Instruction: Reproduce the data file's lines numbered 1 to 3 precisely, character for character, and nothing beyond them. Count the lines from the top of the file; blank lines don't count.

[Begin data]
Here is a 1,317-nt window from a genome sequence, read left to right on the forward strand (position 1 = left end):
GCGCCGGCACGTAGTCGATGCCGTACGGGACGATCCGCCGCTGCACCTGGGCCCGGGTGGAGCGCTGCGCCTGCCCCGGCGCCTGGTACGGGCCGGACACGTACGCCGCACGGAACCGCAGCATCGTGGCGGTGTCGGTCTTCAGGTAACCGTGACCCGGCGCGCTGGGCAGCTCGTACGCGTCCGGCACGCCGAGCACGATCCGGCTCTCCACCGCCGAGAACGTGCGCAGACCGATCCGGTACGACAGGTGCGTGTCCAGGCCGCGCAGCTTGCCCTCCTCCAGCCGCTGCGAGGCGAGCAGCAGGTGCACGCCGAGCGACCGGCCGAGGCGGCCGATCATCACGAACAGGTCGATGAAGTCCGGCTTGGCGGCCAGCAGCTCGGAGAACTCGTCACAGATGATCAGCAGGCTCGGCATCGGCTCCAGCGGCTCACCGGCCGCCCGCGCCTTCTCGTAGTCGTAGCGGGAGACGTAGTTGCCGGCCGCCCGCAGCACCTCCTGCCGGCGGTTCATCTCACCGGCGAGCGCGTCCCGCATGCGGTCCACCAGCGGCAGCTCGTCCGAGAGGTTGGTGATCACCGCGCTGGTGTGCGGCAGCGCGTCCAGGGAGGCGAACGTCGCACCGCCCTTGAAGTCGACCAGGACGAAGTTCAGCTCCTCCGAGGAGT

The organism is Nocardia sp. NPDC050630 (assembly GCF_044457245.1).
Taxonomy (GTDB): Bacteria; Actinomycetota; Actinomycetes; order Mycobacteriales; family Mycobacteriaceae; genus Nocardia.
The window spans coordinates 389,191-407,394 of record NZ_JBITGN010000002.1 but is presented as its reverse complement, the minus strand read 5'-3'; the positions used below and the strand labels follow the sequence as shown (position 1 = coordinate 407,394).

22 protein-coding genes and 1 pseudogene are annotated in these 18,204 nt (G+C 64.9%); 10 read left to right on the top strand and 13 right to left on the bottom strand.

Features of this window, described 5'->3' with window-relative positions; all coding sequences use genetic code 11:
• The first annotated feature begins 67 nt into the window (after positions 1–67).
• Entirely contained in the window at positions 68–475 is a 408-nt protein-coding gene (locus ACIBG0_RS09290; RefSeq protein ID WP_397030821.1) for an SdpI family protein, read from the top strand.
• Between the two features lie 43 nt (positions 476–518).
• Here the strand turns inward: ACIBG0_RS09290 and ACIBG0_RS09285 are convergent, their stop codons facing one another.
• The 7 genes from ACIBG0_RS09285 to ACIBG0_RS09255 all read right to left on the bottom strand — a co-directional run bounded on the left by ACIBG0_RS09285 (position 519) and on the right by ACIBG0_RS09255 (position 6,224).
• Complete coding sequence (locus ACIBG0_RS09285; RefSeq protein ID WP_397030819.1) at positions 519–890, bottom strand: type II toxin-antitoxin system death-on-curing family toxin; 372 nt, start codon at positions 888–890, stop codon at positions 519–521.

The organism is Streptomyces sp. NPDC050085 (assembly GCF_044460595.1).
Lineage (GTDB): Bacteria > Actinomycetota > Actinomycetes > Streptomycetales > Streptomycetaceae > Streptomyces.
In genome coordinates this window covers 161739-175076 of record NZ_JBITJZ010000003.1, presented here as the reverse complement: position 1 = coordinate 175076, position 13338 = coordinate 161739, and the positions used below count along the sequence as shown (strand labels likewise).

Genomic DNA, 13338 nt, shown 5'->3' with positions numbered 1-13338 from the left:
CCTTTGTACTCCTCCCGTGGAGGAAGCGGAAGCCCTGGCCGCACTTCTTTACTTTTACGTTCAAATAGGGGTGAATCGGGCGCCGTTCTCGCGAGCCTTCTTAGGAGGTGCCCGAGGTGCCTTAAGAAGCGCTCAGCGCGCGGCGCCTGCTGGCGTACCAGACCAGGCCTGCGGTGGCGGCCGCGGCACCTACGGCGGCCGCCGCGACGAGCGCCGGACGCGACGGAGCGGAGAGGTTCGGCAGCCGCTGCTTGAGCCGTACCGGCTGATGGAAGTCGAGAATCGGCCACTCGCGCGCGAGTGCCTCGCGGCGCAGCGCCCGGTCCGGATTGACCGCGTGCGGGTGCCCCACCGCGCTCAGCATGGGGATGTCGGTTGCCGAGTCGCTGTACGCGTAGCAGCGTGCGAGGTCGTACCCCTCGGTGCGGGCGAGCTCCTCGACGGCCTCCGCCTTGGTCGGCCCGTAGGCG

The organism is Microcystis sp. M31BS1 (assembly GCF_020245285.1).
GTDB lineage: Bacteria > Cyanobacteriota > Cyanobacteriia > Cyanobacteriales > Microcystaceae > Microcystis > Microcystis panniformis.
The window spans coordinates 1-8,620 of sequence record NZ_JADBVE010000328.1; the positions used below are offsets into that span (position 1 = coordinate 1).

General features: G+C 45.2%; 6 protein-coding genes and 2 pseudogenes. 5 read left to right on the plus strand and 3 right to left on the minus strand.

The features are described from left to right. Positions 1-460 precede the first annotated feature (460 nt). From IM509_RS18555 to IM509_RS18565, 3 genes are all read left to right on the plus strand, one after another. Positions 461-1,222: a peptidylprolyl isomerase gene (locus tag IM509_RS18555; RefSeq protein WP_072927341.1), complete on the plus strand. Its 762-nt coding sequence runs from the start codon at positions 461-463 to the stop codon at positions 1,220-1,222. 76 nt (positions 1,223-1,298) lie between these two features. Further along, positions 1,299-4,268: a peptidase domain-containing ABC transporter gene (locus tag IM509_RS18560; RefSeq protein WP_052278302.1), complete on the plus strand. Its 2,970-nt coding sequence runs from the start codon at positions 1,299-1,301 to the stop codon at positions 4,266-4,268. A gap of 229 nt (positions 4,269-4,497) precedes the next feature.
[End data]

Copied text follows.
Here is a 1,317-nt window from a genome sequence, read left to right on the forward strand (position 1 = left end):
GCGCCGGCACGTAGTCGATGCCGTACGGGACGATCCGCCGCTGCACCTGGGCCCGGGTGGAGCGCTGCGCCTGCCCCGGCGCCTGGTACGGGCCGGACACGTACGCCGCACGGAACCGCAGCATCGTGGCGGTGTCGGTCTTCAGGTAACCGTGACCCGGCGCGCTGGGCAGCTCGTACGCGTCCGGCACGCCGAGCACGATCCGGCTCTCCACCGCCGAGAACGTGCGCAGACCGATCCGGTACGACAGGTGCGTGTCCAGGCCGCGCAGCTTGCCCTCCTCCAGCCGCTGCGAGGCGAGCAGCAGGTGCACGCCGAGCGACCGGCCGAGGCGGCCGATCATCACGAACAGGTCGATGAAGTCCGGCTTGGCGGCCAGCAGCTCGGAGAACTCGTCACAGATGATCAGCAGGCTCGGCATCGGCTCCAGCGGCTCACCGGCCGCCCGCGCCTTCTCGTAGTCGTAGCGGGAGACGTAGTTGCCGGCCGCCCGCAGCACCTCCTGCCGGCGGTTCATCTCACCGGCGAGCGCGTCCCGCATGCGGTCCACCAGCGGCAGCTCGTCCGAGAGGTTGGTGATCACCGCGCTGGTGTGCGGCAGCGCGTCCAGGGAGGCGAACGTCGCACCGCCCTTGAAGTCGACCAGGACGAAGTTCAGCTCCTCCGAGGAGT

The organism is Nocardia sp. NPDC050630 (assembly GCF_044457245.1).